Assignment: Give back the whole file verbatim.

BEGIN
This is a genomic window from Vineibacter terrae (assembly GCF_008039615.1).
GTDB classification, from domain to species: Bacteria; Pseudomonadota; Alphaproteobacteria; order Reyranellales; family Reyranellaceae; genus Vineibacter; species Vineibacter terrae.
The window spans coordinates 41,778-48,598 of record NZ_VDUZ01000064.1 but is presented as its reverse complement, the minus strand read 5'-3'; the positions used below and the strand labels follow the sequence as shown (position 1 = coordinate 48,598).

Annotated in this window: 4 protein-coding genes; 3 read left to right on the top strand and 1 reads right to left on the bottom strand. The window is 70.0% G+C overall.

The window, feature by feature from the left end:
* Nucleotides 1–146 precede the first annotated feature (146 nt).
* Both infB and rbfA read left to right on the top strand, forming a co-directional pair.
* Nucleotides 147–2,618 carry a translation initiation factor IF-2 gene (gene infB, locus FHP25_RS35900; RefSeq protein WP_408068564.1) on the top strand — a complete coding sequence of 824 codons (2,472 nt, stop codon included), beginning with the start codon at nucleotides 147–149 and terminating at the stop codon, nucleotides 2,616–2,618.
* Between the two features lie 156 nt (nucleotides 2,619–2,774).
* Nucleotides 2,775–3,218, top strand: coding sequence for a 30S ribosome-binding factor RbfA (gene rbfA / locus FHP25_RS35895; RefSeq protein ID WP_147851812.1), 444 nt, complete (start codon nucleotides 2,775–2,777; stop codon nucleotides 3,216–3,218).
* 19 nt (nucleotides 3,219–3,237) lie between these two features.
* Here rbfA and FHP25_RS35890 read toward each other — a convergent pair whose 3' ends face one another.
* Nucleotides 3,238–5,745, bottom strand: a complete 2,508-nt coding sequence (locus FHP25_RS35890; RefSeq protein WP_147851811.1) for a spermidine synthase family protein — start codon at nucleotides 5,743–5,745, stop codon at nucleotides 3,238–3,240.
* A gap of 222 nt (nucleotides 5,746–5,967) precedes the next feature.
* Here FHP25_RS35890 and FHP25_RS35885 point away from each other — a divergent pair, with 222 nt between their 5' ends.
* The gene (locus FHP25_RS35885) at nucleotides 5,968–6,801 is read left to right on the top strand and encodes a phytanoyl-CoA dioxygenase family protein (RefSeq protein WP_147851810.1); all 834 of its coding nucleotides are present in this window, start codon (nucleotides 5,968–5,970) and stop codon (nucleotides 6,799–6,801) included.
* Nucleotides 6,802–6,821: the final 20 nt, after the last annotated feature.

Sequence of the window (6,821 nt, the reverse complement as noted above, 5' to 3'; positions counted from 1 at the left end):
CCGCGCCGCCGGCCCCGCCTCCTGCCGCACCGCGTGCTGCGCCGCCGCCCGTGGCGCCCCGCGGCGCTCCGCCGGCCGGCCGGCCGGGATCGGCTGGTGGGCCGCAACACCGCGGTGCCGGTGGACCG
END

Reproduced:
This is a genomic window from Vineibacter terrae (assembly GCF_008039615.1).
GTDB classification, from domain to species: Bacteria; Pseudomonadota; Alphaproteobacteria; order Reyranellales; family Reyranellaceae; genus Vineibacter; species Vineibacter terrae.
The window spans coordinates 41,778-48,598 of record NZ_VDUZ01000064.1 but is presented as its reverse complement, the minus strand read 5'-3'; the positions used below and the strand labels follow the sequence as shown (position 1 = coordinate 48,598).

Annotated in this window: 4 protein-coding genes; 3 read left to right on the top strand and 1 reads right to left on the bottom strand. The window is 70.0% G+C overall.

The window, feature by feature from the left end:
* Nucleotides 1–146 precede the first annotated feature (146 nt).
* Both infB and rbfA read left to right on the top strand, forming a co-directional pair.
* Nucleotides 147–2,618 carry a translation initiation factor IF-2 gene (gene infB, locus FHP25_RS35900; RefSeq protein WP_408068564.1) on the top strand — a complete coding sequence of 824 codons (2,472 nt, stop codon included), beginning with the start codon at nucleotides 147–149 and terminating at the stop codon, nucleotides 2,616–2,618.
* Between the two features lie 156 nt (nucleotides 2,619–2,774).
* Nucleotides 2,775–3,218, top strand: coding sequence for a 30S ribosome-binding factor RbfA (gene rbfA / locus FHP25_RS35895; RefSeq protein ID WP_147851812.1), 444 nt, complete (start codon nucleotides 2,775–2,777; stop codon nucleotides 3,216–3,218).
* 19 nt (nucleotides 3,219–3,237) lie between these two features.
* Here rbfA and FHP25_RS35890 read toward each other — a convergent pair whose 3' ends face one another.
* Nucleotides 3,238–5,745, bottom strand: a complete 2,508-nt coding sequence (locus FHP25_RS35890; RefSeq protein WP_147851811.1) for a spermidine synthase family protein — start codon at nucleotides 5,743–5,745, stop codon at nucleotides 3,238–3,240.
* A gap of 222 nt (nucleotides 5,746–5,967) precedes the next feature.
* Here FHP25_RS35890 and FHP25_RS35885 point away from each other — a divergent pair, with 222 nt between their 5' ends.
* The gene (locus FHP25_RS35885) at nucleotides 5,968–6,801 is read left to right on the top strand and encodes a phytanoyl-CoA dioxygenase family protein (RefSeq protein WP_147851810.1); all 834 of its coding nucleotides are present in this window, start codon (nucleotides 5,968–5,970) and stop codon (nucleotides 6,799–6,801) included.
* Nucleotides 6,802–6,821: the final 20 nt, after the last annotated feature.

Sequence of the window (6,821 nt, the reverse complement as noted above, 5' to 3'; positions counted from 1 at the left end):
CCGCGCCGCCGGCCCCGCCTCCTGCCGCACCGCGTGCTGCGCCGCCGCCCGTGGCGCCCCGCGGCGCTCCGCCGGCCGGCCGGCCGGGATCGGCTGGTGGGCCGCAACACCGCGGTGCCGGTGGACCG